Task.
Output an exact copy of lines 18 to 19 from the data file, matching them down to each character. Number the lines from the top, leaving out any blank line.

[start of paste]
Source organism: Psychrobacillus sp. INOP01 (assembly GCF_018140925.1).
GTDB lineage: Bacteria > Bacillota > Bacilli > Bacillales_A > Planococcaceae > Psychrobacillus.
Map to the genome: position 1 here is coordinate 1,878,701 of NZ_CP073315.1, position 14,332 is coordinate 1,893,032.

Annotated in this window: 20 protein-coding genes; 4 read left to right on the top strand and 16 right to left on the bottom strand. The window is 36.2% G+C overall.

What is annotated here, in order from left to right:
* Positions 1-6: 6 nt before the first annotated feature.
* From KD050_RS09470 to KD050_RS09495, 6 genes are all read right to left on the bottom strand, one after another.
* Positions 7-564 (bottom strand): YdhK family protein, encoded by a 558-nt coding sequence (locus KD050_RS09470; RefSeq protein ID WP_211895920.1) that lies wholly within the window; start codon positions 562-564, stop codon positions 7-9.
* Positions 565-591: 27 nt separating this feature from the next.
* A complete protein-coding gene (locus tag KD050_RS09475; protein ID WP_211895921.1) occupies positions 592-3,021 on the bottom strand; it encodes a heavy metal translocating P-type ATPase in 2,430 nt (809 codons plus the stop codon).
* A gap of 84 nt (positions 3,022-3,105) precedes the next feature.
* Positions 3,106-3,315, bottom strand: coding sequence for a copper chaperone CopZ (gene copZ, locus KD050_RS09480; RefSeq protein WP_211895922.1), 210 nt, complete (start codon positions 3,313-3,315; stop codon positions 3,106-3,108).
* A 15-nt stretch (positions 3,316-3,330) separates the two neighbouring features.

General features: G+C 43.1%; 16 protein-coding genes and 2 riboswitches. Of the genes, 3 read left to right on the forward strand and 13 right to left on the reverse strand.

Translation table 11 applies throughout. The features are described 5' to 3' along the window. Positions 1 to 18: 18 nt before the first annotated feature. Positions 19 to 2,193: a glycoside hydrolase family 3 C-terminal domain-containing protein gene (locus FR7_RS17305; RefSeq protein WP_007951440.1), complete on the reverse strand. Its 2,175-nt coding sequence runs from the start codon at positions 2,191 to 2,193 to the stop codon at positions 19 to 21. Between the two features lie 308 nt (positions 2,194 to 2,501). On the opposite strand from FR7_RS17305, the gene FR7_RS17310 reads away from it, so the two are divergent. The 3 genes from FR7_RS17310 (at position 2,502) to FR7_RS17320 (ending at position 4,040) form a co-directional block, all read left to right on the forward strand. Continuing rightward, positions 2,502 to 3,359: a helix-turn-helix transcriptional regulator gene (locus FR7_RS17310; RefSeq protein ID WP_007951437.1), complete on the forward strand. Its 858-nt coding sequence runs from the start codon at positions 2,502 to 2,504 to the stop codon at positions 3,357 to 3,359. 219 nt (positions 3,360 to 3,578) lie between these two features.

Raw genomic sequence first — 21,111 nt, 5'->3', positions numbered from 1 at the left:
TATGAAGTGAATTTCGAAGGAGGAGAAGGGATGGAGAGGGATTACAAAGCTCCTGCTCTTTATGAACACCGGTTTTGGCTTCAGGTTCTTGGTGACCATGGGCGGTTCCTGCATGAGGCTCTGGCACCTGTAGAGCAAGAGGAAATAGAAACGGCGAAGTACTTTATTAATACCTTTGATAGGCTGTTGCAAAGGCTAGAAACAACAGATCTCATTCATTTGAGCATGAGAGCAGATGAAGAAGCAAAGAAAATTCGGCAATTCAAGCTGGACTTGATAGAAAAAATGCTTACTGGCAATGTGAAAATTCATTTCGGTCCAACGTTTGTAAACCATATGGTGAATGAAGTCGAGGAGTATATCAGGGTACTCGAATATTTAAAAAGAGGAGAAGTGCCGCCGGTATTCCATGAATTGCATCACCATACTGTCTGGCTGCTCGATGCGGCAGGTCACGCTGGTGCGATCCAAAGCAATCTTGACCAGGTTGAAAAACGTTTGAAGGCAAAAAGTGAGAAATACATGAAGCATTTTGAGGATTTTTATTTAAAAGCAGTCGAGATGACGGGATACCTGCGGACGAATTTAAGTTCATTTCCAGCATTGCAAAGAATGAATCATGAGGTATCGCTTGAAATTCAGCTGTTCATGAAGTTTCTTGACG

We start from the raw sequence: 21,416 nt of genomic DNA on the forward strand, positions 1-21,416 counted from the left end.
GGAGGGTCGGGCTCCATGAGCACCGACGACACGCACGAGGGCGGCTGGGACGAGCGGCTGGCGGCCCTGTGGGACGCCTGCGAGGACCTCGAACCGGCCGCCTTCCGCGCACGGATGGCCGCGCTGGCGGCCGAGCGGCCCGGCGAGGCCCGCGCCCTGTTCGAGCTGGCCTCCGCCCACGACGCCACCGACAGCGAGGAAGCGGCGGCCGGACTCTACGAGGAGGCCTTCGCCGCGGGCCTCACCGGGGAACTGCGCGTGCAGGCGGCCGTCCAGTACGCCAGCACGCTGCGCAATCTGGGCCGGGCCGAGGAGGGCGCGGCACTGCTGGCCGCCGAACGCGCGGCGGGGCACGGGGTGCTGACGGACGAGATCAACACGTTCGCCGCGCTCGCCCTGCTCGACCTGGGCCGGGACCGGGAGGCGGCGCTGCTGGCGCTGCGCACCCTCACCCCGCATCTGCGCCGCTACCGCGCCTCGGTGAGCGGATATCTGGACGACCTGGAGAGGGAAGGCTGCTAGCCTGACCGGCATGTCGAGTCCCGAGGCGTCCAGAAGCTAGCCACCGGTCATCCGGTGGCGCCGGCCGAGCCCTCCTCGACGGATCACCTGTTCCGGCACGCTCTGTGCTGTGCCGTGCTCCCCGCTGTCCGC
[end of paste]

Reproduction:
We start from the raw sequence: 21,416 nt of genomic DNA on the forward strand, positions 1-21,416 counted from the left end.
GGAGGGTCGGGCTCCATGAGCACCGACGACACGCACGAGGGCGGCTGGGACGAGCGGCTGGCGGCCCTGTGGGACGCCTGCGAGGACCTCGAACCGGCCGCCTTCCGCGCACGGATGGCCGCGCTGGCGGCCGAGCGGCCCGGCGAGGCCCGCGCCCTGTTCGAGCTGGCCTCCGCCCACGACGCCACCGACAGCGAGGAAGCGGCGGCCGGACTCTACGAGGAGGCCTTCGCCGCGGGCCTCACCGGGGAACTGCGCGTGCAGGCGGCCGTCCAGTACGCCAGCACGCTGCGCAATCTGGGCCGGGCCGAGGAGGGCGCGGCACTGCTGGCCGCCGAACGCGCGGCGGGGCACGGGGTGCTGACGGACGAGATCAACACGTTCGCCGCGCTCGCCCTGCTCGACCTGGGCCGGGACCGGGAGGCGGCGCTGCTGGCGCTGCGCACCCTCACCCCGCATCTGCGCCGCTACCGCGCCTCGGTGAGCGGATATCTGGACGACCTGGAGAGGGAAGGCTGCTAGCCTGACCGGCATGTCGAGTCCCGAGGCGTCCAGAAGCTAGCCACCGGTCATCCGGTGGCGCCGGCCGAGCCCTCCTCGACGGATCACCTGTTCCGGCACGCTCTGTGCTGTGCCGTGCTCCCCGCTGTCCGC